with new WiFi Internet service
may attract new businesses, officials say
Helen E. McKinney
CARROLLTON, Ky. (April 2008) Twenty-one blocks
in the Renaissance District of downtown Carrollton have now gone wireless,
thanks in part to the efforts of the Carrollton Main Street Program.
This electronic system is intended to improve the inoperability of wireless
local area network products.
This is a free wireless Internet service to anyone within these 21 blocks,
said Sam Burgess, director of the Carrollton Main Street Program. The
area includes the Kentucky River to Seventh Street, and the Ohio River
to Sycamore Street.
The first phase was installed in April 2007 to a limited area
around the courthouse, said Burgess. The second phase was completed
in late October.
The WiFi system is like a mesh network, said Burgess. The main radio
repeater was installed atop the Old Stone Jail, where the Main Street
Program offices are located, to ensure a strong signal. The jail is
located in the courthouse square. A series of repeaters will broadcast
downtown at interconnected access points, or hotspots.
Personal computers can network to each other and connect to the Internet
through this system. Mobile computers can connect to the Internet from
any WiFi hotspot.
Liberty Communications, based in nearby Sparta, Ky., installed the system.
Burgess first saw this wireless Internet project two years ago at a
national Main Street Program meeting in New Orleans.
Were using the same equipment as the city of San Francisco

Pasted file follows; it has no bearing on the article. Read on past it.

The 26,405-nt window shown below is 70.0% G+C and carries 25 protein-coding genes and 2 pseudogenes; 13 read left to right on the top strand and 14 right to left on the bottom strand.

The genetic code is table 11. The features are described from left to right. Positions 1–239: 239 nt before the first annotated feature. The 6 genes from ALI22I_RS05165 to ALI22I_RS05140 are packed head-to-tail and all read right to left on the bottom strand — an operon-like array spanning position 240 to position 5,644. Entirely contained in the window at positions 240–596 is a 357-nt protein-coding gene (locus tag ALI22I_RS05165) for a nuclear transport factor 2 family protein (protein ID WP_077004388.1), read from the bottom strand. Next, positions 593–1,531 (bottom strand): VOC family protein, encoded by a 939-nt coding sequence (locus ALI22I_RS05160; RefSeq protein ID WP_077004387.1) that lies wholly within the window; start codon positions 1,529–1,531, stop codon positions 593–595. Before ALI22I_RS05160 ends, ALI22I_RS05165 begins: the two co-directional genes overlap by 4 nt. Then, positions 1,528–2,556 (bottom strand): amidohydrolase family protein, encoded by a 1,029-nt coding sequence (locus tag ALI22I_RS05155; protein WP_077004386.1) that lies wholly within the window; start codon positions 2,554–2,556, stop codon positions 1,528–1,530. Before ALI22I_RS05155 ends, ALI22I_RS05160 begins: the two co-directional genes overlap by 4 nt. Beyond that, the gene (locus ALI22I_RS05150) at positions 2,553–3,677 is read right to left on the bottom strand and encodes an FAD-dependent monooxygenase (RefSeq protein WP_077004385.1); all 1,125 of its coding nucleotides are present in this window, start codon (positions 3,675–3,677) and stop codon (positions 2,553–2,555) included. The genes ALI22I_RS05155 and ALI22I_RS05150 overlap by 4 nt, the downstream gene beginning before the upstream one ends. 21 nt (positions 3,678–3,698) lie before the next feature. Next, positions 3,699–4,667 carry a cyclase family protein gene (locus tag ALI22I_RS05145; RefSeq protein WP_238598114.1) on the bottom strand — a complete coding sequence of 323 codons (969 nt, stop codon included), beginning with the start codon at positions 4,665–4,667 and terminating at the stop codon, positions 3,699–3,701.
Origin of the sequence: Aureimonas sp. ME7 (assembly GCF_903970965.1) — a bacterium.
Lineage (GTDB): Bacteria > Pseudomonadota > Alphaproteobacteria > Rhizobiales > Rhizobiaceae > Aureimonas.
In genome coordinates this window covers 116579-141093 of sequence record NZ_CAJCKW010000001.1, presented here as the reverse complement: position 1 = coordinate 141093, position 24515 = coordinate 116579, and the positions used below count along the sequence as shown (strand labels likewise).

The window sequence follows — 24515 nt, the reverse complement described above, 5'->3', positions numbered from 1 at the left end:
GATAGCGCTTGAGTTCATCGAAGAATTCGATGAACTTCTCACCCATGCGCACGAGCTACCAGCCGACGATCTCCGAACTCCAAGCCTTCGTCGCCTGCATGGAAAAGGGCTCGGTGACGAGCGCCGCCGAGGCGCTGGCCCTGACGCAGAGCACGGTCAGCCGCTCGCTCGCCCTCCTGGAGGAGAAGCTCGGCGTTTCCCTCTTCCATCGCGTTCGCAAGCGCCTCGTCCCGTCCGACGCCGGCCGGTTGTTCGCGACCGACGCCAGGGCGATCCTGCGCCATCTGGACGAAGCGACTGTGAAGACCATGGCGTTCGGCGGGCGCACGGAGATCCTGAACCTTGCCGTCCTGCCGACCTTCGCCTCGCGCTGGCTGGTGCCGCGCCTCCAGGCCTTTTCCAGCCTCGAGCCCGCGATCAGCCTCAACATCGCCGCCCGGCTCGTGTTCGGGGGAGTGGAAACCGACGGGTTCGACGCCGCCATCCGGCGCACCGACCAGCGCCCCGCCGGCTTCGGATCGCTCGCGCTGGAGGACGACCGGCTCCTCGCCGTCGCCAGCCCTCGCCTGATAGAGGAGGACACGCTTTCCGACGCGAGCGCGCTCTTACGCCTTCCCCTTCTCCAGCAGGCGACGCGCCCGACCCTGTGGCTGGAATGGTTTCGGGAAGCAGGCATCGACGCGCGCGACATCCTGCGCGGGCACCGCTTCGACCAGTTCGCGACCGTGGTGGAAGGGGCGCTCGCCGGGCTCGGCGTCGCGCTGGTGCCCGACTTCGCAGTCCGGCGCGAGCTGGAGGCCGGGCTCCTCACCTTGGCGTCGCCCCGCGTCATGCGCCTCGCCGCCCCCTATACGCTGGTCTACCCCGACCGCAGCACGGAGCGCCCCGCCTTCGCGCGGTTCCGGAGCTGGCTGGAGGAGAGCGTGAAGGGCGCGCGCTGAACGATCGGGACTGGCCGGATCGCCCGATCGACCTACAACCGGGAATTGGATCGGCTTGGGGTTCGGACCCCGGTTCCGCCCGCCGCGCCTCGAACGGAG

uses, Burgess said.
The WiFi system provides a competitive advantage to the city of Carrollton
by offering an additional incentive for new businesses to locate in
the downtown area, Burgess said. It allows businesses to save money
by not having to subscribe to an Internet service.
Its also helpful for businesses that conduct a lot of E-commerce.
It affords a way for businesses to expand their customer base by electronic
merchandising, he said.
Residents in the area have access as well, said Jeff Moore,
president of the Carrollton Main Street Program. A total of 17 repeater
units were set up and a few more will be added, Moore said. If one goes
down, the system will find its way around this to communicate, he said.
WiFi provides a good backup system for those businesses that must keep
an Internet service. Moore, who is publisher of the Carrollton News
Democrat weekly newspaper, has experienced this firsthand. When his
system went down at the newspaper office, he was able to retrieve emails
and advertising information that otherwise would have been lost.
Were still seeing how it works, said Moore. Expansion
depends upon the citys willingness to do so and the success of
the system. So far, Moore said the system has gotten good responses
from businesses and residents.
Jo Ellen Tumbrink, who owns the downtown Main Street business, Point
House, said, I use it all of the time. I can remain online all
day long now thanks to this system.
Its so much better than dial-up, said Tumbrink. She
touted its advantages as being fast and not tying up the phone line.
Tumbrink sells fine china and carries bridal registry items. Most of
her business is conducted through the Internet. She once had a couple
from Canada stop in to pick up their gift item they had ordered online
while in route to a wedding in Atlanta.
As a business owner, Tumbrink said she thinks that having an online
presence will bring customers to town. It will be a big asset to us.
The only possible drawback, according to Burgess, is that the system
will not service area banks. Such businesses use the Internet heavily
and have to keep an existing Internet service.
Money will be needed if more repeaters are to be installed to strengthen
the existing system. The Carrollton Main Street Program invested the
first $1,000 out of its budget, said Burgess.
The Carroll County Chamber of Commerce, Carrollton-Carroll County Tourism
and the Community Advisory Panel donated money for the initial start-up
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